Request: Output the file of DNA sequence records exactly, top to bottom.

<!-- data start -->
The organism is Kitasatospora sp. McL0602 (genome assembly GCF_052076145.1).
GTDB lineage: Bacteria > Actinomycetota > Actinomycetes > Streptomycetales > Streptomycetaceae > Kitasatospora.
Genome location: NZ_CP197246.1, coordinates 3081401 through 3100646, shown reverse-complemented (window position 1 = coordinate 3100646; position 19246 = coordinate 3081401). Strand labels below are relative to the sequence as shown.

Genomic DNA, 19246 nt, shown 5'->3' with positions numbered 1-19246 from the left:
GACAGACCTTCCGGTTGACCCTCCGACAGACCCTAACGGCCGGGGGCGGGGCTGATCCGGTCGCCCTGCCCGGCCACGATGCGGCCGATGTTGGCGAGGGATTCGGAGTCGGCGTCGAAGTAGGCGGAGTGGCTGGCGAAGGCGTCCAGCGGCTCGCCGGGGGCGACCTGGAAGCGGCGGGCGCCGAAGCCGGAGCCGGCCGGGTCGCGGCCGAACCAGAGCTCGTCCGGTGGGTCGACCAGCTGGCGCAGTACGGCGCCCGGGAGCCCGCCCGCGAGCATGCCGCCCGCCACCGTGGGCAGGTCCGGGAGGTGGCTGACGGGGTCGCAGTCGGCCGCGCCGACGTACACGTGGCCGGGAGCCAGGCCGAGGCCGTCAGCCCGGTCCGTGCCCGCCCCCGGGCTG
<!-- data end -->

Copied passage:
The organism is Kitasatospora sp. McL0602 (genome assembly GCF_052076145.1).
GTDB lineage: Bacteria > Actinomycetota > Actinomycetes > Streptomycetales > Streptomycetaceae > Kitasatospora.
Genome location: NZ_CP197246.1, coordinates 3081401 through 3100646, shown reverse-complemented (window position 1 = coordinate 3100646; position 19246 = coordinate 3081401). Strand labels below are relative to the sequence as shown.

Genomic DNA, 19246 nt, shown 5'->3' with positions numbered 1-19246 from the left:
GACAGACCTTCCGGTTGACCCTCCGACAGACCCTAACGGCCGGGGGCGGGGCTGATCCGGTCGCCCTGCCCGGCCACGATGCGGCCGATGTTGGCGAGGGATTCGGAGTCGGCGTCGAAGTAGGCGGAGTGGCTGGCGAAGGCGTCCAGCGGCTCGCCGGGGGCGACCTGGAAGCGGCGGGCGCCGAAGCCGGAGCCGGCCGGGTCGCGGCCGAACCAGAGCTCGTCCGGTGGGTCGACCAGCTGGCGCAGTACGGCGCCCGGGAGCCCGCCCGCGAGCATGCCGCCCGCCACCGTGGGCAGGTCCGGGAGGTGGCTGACGGGGTCGCAGTCGGCCGCGCCGACGTACACGTGGCCGGGAGCCAGGCCGAGGCCGTCAGCCCGGTCCGTGCCCGCCCCCGGGCTG